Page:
Three more things you likely aren't very familiar with:

1) Contrary to received wisdom re: surface "slowdown" service stats across the board have been creeping up, thanks to the extra spin made possible by today's more powerful racquets. That's why, among other things, you don't see many top players average less than 60% on 1st serves these days, whereas the opposite held true in the '90s.

2) Aces are nice but a more accurate barometer of serving prowess is % of serves that aren't returned by the opponent, and while the two stats generally go hand in hand Sampras (or Roddick for that matter) got an unusually higher proportion of the latter than most servers. In fact he had a whopping 50.8% of his serves unreturned in his seven Wimbledon finals, when even a Karlovic, Isner or Raonic often fails to clear the 50% mark on grass in non-pressure situations. Suffice it to say it's unlikely any of these servebots matches Pete's % across 7 Wimby finals vs. comparable opponents.

3) The ATP counted aces and DFs twice for most GS matches of the '90s, which has led to some of you regurgitating the howler that Pete friggin' Sampras won a lesser % of 2nd-serve points than the likes of (just to name a few) Delpo, Nishi, Thiem, Gasquet, Coric, Millman, Sock and Monaco. Fortunately a brave soul in @slice serve ace has completed the herculean task of (mostly) correcting the %s for the top '90s guys:


And that's despite Pistol S&Ving on a lot more 2nd serves than any baseliner then and now which almost certainly brought down his average. In short there's no one since Newcombe whose 2nd serve was anywhere near the same weapon as Pistol's. (And before you say Isner, check out his SF vs. Anderson and then try to tell me with a straight face Pete wouldn't have done more damage with his own 2nd serve.)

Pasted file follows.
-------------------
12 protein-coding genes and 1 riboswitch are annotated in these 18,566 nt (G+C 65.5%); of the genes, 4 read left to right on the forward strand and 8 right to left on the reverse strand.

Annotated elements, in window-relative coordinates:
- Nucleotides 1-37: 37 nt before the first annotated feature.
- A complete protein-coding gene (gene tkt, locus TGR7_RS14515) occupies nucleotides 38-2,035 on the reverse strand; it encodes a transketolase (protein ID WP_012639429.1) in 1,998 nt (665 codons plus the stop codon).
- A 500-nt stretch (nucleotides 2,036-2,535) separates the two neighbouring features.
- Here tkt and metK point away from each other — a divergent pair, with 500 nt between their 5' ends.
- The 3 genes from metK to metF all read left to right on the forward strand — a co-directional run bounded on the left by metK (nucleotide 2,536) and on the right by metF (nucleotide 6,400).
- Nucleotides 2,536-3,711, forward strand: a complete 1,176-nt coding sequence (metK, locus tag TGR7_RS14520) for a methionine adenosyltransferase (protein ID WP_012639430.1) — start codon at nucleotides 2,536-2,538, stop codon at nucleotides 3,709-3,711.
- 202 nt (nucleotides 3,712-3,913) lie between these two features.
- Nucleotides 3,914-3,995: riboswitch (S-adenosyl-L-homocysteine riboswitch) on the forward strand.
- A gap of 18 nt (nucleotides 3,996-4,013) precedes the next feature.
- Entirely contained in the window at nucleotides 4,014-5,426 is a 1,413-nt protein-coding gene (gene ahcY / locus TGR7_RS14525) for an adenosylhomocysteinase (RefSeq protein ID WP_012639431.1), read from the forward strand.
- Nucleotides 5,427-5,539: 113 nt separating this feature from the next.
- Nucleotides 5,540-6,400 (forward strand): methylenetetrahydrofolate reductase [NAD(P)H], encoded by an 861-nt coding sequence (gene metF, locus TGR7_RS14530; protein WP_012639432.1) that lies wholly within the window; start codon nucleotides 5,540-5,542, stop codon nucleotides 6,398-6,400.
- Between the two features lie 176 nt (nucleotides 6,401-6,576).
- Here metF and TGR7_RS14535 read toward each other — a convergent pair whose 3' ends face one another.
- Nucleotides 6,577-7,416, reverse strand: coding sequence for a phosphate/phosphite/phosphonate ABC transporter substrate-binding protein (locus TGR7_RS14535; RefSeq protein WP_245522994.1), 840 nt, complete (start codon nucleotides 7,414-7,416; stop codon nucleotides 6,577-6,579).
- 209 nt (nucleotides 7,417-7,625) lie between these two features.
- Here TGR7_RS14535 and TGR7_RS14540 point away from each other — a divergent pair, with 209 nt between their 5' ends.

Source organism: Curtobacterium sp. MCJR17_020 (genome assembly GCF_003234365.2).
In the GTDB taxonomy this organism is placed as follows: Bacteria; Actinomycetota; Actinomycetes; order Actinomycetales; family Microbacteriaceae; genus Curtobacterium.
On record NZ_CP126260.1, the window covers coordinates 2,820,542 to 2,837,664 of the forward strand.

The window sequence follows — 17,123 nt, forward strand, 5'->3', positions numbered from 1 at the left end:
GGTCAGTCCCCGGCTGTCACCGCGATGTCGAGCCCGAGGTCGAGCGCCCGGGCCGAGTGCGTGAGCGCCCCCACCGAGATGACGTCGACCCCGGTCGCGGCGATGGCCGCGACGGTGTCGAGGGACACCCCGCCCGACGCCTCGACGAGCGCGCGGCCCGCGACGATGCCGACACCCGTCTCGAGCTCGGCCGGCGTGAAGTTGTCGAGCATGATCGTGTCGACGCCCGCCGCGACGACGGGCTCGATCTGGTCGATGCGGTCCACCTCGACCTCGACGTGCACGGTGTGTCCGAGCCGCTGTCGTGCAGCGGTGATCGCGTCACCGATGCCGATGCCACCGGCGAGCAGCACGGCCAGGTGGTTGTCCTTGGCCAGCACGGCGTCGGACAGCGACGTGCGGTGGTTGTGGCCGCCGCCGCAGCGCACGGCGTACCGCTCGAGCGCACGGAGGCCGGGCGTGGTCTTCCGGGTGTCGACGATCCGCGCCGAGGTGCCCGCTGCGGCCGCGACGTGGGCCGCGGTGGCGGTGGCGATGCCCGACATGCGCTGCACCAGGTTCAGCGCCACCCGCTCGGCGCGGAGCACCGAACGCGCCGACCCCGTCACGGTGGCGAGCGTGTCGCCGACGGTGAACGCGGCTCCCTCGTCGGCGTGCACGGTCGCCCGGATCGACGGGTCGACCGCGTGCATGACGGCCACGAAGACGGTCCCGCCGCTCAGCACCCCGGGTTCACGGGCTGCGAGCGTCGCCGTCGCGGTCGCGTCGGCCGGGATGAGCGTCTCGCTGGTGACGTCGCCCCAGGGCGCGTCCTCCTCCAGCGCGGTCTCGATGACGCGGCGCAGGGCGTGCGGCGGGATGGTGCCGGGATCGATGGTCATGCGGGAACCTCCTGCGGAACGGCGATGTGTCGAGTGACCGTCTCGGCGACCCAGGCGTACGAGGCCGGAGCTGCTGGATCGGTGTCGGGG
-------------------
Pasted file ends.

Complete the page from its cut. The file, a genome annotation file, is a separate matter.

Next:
More in-depth (linked) explanations in the OP here:


Any of these guys could outserve another on a given day and the list is a perpetual work in progress, but it's definitely a whole lot better than the ATP's bogus "Serve Rating" most of you take as gospel. I suggest you check out some of my dissertations in that OP if you really care to find out more.
At this point NonP is the expert authority on all things servebot. That's a lot of work you've done over the years crunching the numbers!
 
T

TheNachoMan

Guest
He's one of the best servers of all time but served very average when he was leading 40-15. He should have gone for the kill.

He should’ve treated his second serve like another first serve. Miss it? No matter, you have 2 more first serves until deuce.
 

MeatTornado

G.O.A.T.
At this point NonP is the expert authority on all things servebot. That's a lot of work you've done over the years crunching the numbers!
I think devoting your life to the history of the manila envelope would be more exciting work than learning the ways of the servebot.
 

Cashman

Hall of Fame
I know it's a complete waste of time trying to educate most of these jokers, but for the remaining few who actually care to learn:

OE #1 is indeed Pistol. The likes of Karlovic, Isner, Raonic and Kyrgios might be more dangerous day to day, and even as a fan I'd long resisted putting Pete atop Ivo and Goran, but what matters is whether you can bring your best against the strongest competition and that's where Sampras towers over the rest. Actually forget about Sampras, Goran at '01 Wimbledon aced his opponents more than Ivo or Isner in their own '15/'18 Wimby runs through corresponding rounds.